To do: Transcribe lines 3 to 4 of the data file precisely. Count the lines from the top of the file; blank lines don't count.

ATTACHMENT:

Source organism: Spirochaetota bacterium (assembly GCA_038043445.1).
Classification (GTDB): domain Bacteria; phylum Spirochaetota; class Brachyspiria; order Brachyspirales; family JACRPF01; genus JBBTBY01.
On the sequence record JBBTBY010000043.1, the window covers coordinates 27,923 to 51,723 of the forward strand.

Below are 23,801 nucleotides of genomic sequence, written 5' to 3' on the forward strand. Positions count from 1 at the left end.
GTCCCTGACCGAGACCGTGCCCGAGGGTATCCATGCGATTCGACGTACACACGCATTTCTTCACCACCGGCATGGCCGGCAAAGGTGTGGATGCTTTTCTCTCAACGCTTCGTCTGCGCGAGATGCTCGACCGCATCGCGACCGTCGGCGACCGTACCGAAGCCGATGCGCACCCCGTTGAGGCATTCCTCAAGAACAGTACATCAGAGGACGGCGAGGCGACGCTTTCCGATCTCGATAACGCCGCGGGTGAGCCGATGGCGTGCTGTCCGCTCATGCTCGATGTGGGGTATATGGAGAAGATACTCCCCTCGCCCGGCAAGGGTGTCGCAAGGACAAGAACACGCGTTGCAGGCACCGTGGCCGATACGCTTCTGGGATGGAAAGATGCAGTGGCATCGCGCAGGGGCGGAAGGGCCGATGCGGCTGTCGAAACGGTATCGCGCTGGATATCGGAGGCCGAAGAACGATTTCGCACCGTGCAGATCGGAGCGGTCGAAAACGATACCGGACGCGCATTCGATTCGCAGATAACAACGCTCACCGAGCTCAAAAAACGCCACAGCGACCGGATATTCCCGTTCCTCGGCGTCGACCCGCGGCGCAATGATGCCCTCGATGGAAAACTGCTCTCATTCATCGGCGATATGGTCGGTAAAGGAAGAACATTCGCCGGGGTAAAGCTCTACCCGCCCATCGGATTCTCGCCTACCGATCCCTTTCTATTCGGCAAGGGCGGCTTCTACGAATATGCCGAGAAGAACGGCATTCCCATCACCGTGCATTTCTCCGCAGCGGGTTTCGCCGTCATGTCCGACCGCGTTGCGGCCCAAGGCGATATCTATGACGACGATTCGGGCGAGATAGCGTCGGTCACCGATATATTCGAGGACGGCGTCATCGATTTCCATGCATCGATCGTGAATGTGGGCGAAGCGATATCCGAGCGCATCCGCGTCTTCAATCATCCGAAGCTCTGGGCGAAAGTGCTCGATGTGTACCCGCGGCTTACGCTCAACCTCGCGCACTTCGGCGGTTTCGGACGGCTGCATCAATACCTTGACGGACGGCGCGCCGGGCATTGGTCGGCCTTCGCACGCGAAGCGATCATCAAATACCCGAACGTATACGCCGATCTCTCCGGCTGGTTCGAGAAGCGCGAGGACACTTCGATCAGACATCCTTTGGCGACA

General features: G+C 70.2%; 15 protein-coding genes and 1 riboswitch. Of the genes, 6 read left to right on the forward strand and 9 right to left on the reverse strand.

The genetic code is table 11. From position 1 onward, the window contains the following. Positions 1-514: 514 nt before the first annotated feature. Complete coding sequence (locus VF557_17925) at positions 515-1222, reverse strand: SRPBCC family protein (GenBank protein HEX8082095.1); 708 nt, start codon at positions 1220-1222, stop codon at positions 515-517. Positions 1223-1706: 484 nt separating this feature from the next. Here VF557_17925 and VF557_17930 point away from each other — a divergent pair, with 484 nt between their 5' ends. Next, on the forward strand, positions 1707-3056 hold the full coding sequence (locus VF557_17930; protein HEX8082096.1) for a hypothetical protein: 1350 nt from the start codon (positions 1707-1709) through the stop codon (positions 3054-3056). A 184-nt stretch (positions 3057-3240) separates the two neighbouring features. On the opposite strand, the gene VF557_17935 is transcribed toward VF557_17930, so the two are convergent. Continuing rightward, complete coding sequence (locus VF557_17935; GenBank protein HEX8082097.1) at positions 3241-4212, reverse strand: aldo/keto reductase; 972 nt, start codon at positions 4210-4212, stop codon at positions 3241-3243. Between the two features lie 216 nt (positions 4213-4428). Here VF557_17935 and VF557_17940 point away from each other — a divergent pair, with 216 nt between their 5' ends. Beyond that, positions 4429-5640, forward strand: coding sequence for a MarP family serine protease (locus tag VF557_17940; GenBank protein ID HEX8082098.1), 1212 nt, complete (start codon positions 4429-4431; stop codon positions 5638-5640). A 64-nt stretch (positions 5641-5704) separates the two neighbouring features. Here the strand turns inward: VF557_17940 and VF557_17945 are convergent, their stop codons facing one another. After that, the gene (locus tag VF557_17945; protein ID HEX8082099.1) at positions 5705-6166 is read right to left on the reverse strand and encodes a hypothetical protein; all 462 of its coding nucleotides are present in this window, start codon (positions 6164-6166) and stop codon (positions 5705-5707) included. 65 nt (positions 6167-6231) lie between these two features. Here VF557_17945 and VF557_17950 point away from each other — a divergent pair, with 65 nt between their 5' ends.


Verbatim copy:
On the sequence record JBBTBY010000043.1, the window covers coordinates 27,923 to 51,723 of the forward strand.

Below are 23,801 nucleotides of genomic sequence, written 5' to 3' on the forward strand. Positions count from 1 at the left end.